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Weed Management

Bayer Crop Science

Managing the weed seedbank: lessons from France

Article overview

Grass-weed management is a permanent fixture when planning arable rotations. Controlling grasses in wheat, barley and other cereal crops is always difficult because of the biological similarity between the crops and weeds. And other countries face similar problems, as we find out from the Bayer team in France.

Grass-weed management is a permanent fixture when planning arable rotations. Controlling grasses in wheat, barley and other cereal crops is always difficult because of the biological similarity between the crops and weeds. And other countries face similar problems, as we find out from the Bayer team in France.

Despite 12 million hectares of arable area, the problem grass-weeds are very familiar. Italian ryegrass causes difficulties in cereal crops across the country and black-grass is a problem in more northerly regions, where climatic conditions and cropping are similar to the UK. Further south, grain maize and sunflowers also feature heavily in the rotation, but don’t offer any easy fix for ryegrass.

Cultural control strategies, herbicides and resistance follow a similar pattern to the problems we face in the UK. “ALS Chemistry is affected by resistance,” says Amandine Berthoud of Bayer. “But our monitoring shows that the level of resistance is in fact lower than the perception.”

Randomised sampling of fields across the country found that 30% had ALS resistance, but 70% did not. Nevertheless, farmers have shifted much of the focus of weed control from spring to autumn and use stacks of actives at pre-em and early post-em.

"One thing we don't see in France is reduced sensitivity to flufenacet and other pre-em actives which I know can be a problem in the UK. In France, we are only allowed one dose of 240g /ha flufenacet per season, which helps prevent resistance in these actives."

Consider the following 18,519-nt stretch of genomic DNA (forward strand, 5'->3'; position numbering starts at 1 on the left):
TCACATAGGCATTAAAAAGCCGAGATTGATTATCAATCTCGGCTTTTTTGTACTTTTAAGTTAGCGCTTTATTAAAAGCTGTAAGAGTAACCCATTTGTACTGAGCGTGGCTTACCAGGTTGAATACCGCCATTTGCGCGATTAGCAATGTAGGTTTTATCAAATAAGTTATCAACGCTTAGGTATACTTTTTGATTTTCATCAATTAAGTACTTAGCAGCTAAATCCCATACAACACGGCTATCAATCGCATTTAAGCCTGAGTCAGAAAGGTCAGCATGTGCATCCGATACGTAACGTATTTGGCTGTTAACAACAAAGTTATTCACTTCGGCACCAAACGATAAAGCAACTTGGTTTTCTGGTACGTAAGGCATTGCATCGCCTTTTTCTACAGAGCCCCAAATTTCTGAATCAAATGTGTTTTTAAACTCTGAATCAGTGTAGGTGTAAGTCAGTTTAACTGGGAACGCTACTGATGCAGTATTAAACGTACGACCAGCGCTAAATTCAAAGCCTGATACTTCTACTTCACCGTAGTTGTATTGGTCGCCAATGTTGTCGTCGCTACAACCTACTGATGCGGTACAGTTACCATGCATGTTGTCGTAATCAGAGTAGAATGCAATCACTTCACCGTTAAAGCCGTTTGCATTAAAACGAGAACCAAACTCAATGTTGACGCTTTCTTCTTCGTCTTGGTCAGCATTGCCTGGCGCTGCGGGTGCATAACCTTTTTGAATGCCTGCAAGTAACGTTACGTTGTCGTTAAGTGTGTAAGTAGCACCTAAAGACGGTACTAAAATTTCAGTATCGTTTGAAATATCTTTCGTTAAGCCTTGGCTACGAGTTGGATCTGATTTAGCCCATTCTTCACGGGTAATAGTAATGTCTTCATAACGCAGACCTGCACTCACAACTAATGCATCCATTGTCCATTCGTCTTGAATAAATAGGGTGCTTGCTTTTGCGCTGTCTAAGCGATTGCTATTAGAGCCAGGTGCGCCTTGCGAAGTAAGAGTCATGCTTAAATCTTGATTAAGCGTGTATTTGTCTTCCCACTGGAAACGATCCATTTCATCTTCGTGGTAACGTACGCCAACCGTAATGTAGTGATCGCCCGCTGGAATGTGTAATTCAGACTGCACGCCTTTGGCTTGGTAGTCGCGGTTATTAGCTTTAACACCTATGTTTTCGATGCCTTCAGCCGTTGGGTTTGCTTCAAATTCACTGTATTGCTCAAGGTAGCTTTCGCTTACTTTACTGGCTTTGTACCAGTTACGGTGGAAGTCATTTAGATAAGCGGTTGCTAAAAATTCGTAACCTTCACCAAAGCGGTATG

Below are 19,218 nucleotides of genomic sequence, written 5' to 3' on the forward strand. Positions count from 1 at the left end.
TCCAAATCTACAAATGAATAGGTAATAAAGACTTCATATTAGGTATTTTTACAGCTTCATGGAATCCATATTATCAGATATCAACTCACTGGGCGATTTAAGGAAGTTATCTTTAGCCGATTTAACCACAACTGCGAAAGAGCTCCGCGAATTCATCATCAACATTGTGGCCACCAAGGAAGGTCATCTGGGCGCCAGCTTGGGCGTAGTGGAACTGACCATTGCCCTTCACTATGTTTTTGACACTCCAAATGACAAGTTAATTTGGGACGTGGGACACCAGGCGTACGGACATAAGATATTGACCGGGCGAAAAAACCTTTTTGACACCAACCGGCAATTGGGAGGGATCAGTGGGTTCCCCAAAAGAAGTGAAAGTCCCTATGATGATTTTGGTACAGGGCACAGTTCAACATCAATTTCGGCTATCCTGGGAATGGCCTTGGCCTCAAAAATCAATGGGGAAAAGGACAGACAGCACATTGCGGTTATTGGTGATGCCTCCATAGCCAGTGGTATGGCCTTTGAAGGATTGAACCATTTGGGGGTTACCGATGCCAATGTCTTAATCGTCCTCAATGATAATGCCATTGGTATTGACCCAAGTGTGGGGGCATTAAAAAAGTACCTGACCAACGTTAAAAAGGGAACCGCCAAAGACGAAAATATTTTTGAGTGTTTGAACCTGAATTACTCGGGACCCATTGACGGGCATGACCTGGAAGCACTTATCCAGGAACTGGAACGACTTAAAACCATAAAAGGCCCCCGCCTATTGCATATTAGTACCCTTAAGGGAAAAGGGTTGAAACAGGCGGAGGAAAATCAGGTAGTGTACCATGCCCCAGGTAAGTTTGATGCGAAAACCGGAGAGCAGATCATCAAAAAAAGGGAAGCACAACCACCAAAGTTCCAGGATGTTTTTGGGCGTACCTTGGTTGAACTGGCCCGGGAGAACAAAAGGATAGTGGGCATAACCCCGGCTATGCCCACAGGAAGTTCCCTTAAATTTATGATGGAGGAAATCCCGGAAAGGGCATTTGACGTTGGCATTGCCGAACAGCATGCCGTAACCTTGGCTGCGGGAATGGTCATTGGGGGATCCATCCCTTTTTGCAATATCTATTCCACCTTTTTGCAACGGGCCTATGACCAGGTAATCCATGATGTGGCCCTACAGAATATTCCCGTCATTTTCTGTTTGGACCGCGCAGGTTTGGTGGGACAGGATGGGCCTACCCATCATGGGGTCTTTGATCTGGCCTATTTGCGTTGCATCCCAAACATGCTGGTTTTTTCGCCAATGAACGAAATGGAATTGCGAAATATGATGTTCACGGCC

Farmers in France also use diverse modes of action at pre-em. One of the most popular herbicides is Mateno, a co-formulation of aclonifen, flufenacet and diflufenican. Registration of a similar product was delayed in the UK, so we use a tank-mix instead but the level of efficacy is the same, the co-form is just more convenient to use.

Drilling later is another important tool to control weeds. In France the benchmark late drilling date is 30 October so 10-15 days later than the UK. In trials and on farm, the benefits are clear to see but the threat of rain always weighs heavily on the decision.

“Autumn 2023 has been very difficult in France, there has been more rain than usual, and it disrupted drilling for many farmers. I expect many will react by drilling early next autumn, which isn’t ideal for weed control but understandable. We know that however important weed control is, it’s not the only thing that matters on farm. That is why we have a series of farm trials to show the overall benefits of better weed control for yield and the seedbank.”

‘Culture Champs’ is a long-term series of trials to put integrated weed management into practice. Research takes place on farms in different regions of France and shows the benefit of delayed drilling and other cultural approaches. Cultivation and harrowing were also used at various stages to provide mechanical weed control and herbicides.